Kings West debate
“I’ve never been more optimistic… I have lived with, as the MLA for Kings West, an out-of-the-area area manager for my entire time in office… We finally have an area manager who lives in Kings County. He’s invested here in every way and I now have, on my desk, a five-year plan for paving, five-year plan for double chip seal and a plan to improve the gravel roads. This has never happened before and… if I’m back in office and people call up, I can tell you when your road will be done.”
“One of the things that the NDP did do when we were in government was we bought a mobile asphalt and chip seal machinery… it gave the government an idea of what those things really did cost and it gave the opportunity to go into those small little areas that the big businesses were not interested in doing. When the Liberals took office they sold that equipment to Newfoundland and then the cost of chip sealing jumped 20 per cent, so one of the things that we are looking at is we are going to, if we were able to go into office again… continue with the plan that was in the budget that came out a couple weeks ago… the twinning of the 101 (from) Falmouth to the other side of Windsor and we do not believe in toll highways.”
3. How do you plan to address the concerns of educators raised during work-to-rule this past winter?
“One of the first things the NDP want to do is repeal Bill 75,” she said, adding that “the flavour of bargaining” has changed in the province.
The public now knows more about the issues teachers face in the classroom on a daily basis, said Burbidge.
“There (are) a lot of issues. I have four children… two of my grandchildren are in school here in the Valley and I would hope that they will have a good basis to be able to be educated from.”
“I don’t know how it could have been done better. I’ve certainly been a person that has been out on strike myself… I sympathize with the teachers… and they probably had some good reasons for what they were doing and I don’t know if things were negotiated in good faith or not. I’d have to know more.”
“I think what happened by imposing the contract, it set our province down a course that could cost us more in the long run. There’s cases across Canada where governments have lost cases – court challenges – and, unfortunately, this government won’t be in power when that happens. Another government will have to pay for that.”
“I believe in the past year or two that we reached that tipping point where the classroom conditions overwhelmed everything in education. This has been a decline in public education for now a 15year period and it happened incrementally, and it will take us a decade to get to where we need to have the strongest public education that we need for the future of our children. It will be small, incremental improvements. The education panel is, in fact, just the very beginning.”
4. Considering both the cost of food and food bank usage in Nova Scotia are on the rise, how would you address food insecurity and hunger in Nova Scotia?
“The Green party believes in what we call a guaranteed annual income and that (means) that people would make a certain amount of money that would be up above the poverty level,” she said, noting that in her role as a social worker she often sees the “chaos” that is a direct result of people living in poverty.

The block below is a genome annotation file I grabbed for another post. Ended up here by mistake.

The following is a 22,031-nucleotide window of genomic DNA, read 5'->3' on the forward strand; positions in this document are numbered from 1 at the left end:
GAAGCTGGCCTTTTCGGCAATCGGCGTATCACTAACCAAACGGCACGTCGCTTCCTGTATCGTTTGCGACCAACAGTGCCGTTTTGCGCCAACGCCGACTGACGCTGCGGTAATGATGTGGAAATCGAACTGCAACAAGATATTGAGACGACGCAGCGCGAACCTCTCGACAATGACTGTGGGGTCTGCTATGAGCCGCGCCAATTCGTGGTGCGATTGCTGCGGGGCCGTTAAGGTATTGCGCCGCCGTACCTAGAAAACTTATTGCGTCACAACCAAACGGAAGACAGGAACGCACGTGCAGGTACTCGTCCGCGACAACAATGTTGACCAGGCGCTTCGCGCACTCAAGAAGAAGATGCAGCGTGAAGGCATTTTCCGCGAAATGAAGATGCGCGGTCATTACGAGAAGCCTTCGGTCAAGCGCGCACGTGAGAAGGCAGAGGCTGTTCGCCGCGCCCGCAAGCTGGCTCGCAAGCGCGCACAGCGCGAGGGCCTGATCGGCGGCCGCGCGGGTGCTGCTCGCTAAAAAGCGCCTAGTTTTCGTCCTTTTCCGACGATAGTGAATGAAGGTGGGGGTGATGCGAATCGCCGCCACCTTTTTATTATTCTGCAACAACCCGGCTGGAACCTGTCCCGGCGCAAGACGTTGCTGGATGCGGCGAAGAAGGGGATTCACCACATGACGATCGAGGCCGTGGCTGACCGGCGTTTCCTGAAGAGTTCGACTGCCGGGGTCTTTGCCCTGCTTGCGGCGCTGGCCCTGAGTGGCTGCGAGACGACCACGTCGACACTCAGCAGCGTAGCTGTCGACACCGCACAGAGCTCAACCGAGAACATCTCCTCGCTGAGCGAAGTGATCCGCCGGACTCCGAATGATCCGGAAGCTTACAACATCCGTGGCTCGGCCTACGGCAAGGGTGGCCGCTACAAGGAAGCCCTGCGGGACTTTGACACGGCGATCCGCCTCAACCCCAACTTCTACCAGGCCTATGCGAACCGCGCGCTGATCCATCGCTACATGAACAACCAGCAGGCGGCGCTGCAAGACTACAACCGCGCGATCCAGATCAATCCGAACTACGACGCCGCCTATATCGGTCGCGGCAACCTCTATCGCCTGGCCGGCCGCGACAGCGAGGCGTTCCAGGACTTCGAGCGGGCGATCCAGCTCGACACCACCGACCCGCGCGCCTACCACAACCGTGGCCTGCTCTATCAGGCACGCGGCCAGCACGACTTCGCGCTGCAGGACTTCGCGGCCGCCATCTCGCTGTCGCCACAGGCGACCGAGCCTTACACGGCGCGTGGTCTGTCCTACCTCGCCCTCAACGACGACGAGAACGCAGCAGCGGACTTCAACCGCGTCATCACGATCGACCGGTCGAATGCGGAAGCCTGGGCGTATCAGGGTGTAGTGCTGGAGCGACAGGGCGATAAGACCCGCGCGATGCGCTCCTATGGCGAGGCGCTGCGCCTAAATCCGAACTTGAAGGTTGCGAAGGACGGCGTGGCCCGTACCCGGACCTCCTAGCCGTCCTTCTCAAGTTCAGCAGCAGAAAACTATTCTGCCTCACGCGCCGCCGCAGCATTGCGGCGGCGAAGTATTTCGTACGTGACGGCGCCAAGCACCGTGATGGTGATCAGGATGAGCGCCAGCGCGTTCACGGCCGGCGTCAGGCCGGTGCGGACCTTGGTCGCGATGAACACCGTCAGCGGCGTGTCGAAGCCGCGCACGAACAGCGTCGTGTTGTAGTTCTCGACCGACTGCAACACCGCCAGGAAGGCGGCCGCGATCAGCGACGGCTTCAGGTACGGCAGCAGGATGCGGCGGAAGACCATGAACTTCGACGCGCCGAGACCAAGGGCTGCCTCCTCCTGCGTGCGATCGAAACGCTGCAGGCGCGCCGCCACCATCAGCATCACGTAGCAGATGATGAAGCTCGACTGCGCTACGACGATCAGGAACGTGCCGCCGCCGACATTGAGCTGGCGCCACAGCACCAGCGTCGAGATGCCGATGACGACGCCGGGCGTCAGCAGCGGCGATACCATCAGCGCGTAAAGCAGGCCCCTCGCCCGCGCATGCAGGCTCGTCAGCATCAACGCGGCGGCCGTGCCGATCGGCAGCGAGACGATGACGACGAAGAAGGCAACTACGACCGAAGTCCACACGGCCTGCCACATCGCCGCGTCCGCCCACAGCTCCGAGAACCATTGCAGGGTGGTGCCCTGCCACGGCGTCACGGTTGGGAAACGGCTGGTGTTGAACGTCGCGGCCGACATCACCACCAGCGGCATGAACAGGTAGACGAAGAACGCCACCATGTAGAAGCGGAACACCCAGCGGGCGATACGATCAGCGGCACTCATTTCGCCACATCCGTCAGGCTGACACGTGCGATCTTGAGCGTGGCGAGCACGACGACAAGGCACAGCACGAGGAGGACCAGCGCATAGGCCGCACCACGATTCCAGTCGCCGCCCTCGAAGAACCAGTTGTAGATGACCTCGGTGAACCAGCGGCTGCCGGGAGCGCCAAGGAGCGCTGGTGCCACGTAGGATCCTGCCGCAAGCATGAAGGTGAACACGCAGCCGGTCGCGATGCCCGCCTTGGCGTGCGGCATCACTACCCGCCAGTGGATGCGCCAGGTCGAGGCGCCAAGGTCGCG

“I do a lot of work every Christmas for the food banks. I put Christmas concerts on every year and we’ve been able to raise quite a lot of money for the local food banks in Berwick and Kingston. I think, individually, we can all do what we need to do… to help food banks.”
Government, he added, also has a role to play in helping low-income Nova Scotians.
“Government should be there when people need it the most, so one of the things we want to do is raise the basic personal amount of income by up to $3,000 for people with incomes below $75,000. That one move will cut taxes for over 500,000 Nova Scotians.”
Glavine noted the Liberal budget also contains a commitment to changing the basic personal exemption.
“This would allow up to 500,000 Nova Scotians to benefit from that raising from $8,441 to $11,481 before you would start to pay taxes and… this is more money in Nova Scotians’ pockets,” he said, listing the introduction of a standard household rate for income assistance, more assistance for people who are unable to work as well as incentives for those who are able to get back to work, and a new tax credit for farmers who donate excess or misshapen products to food banks as additional ways to help lowincome Nova Scotians.
“We want to try to set the social assistance rates so that people can afford to shop at a grocery store instead of having to go to a food bank. We were looking at raising the minimum wage… (to) put more money in people’s pockets… and look at a designed phase of a basic income guarantee so people that are working and at low-income jobs do have a chance to have a little bit more so they can afford to buy their own food,” she said, later adding that it is important to look at new ways to support farmers struggling to make ends meet.
“It truly amazes me that we’ll pay somebody $1 million to play hockey, but our farmers struggle to make ends meet.”
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